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Mapping of the vaccinia virus thymidine kinase gene by marker rescue and by cell-free translation of selected mRNA

  • Jerry P. Weir
  • Gyorgy Bajszár
  • Bernard Moss
Publication Date
Feb 01, 1982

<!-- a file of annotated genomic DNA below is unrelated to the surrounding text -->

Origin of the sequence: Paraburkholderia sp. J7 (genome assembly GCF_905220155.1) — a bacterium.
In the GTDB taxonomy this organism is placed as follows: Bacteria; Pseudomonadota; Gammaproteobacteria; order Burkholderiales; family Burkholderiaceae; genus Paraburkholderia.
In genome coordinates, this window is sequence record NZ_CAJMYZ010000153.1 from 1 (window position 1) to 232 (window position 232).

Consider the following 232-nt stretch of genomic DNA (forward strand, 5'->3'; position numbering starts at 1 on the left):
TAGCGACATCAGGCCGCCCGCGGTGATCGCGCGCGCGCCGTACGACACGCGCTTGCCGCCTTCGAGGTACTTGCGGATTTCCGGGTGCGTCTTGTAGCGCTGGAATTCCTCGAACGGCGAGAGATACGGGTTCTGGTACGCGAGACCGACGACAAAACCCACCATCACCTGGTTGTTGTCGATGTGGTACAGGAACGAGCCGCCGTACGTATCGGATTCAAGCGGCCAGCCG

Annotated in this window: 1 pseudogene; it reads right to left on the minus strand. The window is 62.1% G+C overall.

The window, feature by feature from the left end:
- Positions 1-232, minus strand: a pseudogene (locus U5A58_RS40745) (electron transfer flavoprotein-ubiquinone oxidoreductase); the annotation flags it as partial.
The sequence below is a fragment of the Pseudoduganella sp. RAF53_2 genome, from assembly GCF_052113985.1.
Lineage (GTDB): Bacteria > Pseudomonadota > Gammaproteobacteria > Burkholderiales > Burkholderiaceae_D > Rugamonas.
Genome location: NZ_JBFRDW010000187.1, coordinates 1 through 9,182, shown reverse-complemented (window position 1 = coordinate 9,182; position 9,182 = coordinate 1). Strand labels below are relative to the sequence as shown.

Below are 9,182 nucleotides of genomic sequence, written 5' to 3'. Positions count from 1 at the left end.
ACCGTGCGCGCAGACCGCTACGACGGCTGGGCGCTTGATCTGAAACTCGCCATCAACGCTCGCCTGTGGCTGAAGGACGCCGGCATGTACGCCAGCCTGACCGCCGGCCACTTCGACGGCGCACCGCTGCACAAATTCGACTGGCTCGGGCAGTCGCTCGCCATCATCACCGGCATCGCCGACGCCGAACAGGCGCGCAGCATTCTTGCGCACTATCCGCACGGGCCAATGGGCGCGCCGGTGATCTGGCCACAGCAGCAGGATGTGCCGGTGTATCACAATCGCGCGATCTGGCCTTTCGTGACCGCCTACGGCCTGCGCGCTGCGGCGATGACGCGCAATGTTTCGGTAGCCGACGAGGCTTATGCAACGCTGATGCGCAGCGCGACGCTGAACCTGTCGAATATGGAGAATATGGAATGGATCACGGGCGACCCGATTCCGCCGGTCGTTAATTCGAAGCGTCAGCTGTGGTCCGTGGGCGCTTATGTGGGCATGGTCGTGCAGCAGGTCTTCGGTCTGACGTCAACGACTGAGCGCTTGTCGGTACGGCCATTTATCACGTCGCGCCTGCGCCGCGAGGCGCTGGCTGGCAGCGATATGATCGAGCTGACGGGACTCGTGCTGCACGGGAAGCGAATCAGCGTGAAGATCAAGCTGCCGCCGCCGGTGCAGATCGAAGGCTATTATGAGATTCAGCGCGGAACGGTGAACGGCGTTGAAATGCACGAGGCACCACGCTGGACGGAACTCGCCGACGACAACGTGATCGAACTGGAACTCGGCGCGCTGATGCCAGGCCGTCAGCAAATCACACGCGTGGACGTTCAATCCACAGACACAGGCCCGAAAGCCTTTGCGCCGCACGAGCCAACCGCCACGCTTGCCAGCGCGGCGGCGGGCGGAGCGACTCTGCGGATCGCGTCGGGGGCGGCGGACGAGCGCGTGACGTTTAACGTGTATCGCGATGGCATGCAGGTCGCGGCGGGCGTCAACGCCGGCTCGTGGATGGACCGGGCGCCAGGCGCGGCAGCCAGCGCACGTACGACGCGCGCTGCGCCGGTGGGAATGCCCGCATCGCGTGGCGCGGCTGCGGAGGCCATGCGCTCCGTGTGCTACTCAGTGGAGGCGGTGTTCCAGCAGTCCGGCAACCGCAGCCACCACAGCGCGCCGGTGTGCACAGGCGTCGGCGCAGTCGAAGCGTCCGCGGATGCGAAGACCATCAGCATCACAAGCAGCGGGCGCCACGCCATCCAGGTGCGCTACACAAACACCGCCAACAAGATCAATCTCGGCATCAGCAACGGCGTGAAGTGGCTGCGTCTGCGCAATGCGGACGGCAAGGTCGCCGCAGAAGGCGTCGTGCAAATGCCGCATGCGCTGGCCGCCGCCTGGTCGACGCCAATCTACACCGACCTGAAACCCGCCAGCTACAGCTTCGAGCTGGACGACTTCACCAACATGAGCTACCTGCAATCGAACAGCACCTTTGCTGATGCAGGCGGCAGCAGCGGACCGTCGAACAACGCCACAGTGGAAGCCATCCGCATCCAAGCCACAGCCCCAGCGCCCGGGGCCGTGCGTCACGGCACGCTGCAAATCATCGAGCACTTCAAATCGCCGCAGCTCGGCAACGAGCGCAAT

A selective plaque assay that uses thymidine kinase (TK)-deficient human 143 cells was developed to titer mixtures of TK+ and TK- vaccinia virus. With this assay it could be shown that methotrexate-resistant TK+ virus was formed in cells coinfected with TK- virus and wild-type virus DNA. By substituting vaccinia DNA fragments cloned in plasmids for virion DNA, this marker rescue system provided the basis for mapping the TK gene. Of the 15 HindIII fragments, only J could rescue five independently derived TK- mutants. This 5000-base-pair (bp) fragment maps approximately 80,000 bp from the left-end of the 180,000-bp vaccinia genome. Marker rescue could be detected with 18 ng or less of plasmid and was proportionate to DNA concentration. The resistance to methotrexate of the TK+ recombinants was shown to be due to TK synthesis. Evidence that the HindIII J fragment contains the structural TK gene and not a regulatory element was demonstrated by the synthesis of active TK in a cell-free system programmed with mRNA selected by hybridization to the plasmid. Previous studies [Belle-Isle, H., Venkatesan, S. & Moss, B. (1981) Virology 112, 306-317] indicated that mRNAs coding for three immediate early polypeptides with molecular weights of 41,000, 21,000, and 17,000 map within HindIII J. The mapping of the easily selectable vaccinia virus TK gene now opens the way to genetic manipulations that should increase our understanding of vaccinia virus gene expression and facilitate the use of vaccinia virus as an efficient cloning vector for foreign genes.

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